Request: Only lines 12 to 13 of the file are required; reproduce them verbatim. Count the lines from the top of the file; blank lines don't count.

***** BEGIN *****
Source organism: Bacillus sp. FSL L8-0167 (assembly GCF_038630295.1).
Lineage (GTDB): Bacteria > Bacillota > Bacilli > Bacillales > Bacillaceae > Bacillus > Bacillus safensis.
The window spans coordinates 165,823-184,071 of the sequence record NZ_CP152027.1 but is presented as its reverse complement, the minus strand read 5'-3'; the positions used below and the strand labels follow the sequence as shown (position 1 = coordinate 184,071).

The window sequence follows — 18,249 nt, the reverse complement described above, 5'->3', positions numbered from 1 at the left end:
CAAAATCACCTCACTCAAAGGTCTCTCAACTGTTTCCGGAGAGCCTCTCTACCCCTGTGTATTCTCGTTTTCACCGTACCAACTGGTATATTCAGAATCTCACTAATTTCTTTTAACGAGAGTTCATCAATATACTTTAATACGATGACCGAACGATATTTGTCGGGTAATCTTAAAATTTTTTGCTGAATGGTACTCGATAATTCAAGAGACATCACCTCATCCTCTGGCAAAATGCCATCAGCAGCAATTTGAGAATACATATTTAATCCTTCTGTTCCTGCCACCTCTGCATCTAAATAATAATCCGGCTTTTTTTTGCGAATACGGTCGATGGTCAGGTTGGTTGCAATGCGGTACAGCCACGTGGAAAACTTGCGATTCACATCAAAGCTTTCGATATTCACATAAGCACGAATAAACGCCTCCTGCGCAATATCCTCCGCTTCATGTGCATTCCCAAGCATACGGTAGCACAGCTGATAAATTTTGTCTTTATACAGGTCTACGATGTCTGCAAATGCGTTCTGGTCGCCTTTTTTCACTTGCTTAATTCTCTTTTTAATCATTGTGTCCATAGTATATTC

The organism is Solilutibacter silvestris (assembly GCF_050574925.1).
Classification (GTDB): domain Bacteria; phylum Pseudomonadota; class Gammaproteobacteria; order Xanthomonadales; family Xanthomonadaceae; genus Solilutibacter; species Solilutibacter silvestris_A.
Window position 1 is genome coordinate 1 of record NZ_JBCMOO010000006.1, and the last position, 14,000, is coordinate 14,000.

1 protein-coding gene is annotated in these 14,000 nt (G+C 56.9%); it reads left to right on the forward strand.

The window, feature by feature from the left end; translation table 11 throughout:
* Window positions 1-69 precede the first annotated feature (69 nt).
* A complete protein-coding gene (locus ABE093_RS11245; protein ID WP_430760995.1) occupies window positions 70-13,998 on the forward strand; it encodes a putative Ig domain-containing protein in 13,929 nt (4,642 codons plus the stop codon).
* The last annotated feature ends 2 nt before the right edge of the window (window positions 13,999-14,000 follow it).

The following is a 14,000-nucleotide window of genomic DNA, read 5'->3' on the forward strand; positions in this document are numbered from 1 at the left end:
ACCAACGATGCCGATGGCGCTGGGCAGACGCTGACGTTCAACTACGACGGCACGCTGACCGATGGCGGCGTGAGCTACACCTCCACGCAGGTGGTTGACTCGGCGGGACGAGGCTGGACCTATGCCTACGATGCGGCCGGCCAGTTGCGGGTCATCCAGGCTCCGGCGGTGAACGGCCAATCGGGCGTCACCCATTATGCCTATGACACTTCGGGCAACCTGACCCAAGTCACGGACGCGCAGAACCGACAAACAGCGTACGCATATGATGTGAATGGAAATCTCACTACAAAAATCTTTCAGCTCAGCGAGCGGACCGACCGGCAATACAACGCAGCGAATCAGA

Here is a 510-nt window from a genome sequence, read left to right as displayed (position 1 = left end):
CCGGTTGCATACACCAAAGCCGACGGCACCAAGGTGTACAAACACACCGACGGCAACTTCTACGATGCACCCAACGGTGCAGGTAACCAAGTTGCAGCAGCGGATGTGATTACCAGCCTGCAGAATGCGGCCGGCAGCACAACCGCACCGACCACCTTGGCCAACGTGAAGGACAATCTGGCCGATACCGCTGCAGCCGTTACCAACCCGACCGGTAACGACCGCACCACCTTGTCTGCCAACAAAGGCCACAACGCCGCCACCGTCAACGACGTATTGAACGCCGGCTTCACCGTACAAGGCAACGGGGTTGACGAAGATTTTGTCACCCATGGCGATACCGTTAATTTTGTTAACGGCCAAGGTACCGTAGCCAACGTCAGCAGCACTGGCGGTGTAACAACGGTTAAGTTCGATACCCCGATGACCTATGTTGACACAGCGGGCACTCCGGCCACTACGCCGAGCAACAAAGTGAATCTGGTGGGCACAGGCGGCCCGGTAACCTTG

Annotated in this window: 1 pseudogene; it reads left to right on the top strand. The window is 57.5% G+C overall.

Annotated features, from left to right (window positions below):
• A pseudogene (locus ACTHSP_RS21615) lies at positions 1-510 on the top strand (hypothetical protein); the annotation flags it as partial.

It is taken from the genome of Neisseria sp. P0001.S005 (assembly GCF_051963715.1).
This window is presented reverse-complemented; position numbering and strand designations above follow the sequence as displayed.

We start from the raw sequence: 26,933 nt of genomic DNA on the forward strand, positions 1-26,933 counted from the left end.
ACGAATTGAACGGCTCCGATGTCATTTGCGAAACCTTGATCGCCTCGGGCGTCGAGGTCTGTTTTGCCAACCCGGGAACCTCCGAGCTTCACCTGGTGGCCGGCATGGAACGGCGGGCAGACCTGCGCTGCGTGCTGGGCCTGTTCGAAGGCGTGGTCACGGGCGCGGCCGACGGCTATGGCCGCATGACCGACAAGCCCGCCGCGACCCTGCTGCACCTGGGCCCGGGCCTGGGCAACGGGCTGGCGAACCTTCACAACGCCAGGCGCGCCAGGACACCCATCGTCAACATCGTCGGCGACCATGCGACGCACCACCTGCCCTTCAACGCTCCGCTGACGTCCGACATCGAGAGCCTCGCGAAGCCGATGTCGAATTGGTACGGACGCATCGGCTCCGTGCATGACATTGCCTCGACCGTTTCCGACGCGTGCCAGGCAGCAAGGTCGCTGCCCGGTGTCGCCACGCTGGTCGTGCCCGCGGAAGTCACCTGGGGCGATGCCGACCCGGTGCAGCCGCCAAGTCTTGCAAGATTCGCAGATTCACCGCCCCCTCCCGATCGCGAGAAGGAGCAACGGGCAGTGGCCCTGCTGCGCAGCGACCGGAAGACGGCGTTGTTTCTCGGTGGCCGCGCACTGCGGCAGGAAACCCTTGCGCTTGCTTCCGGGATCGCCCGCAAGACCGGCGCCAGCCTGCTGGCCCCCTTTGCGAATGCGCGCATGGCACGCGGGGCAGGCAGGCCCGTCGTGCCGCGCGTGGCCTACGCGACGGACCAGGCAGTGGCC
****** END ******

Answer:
* A complete protein-coding gene (locus ABE093_RS11245; protein ID WP_430760995.1) occupies window positions 70-13,998 on the forward strand; it encodes a putative Ig domain-containing protein in 13,929 nt (4,642 codons plus the stop codon).
* The last annotated feature ends 2 nt before the right edge of the window (window positions 13,999-14,000 follow it).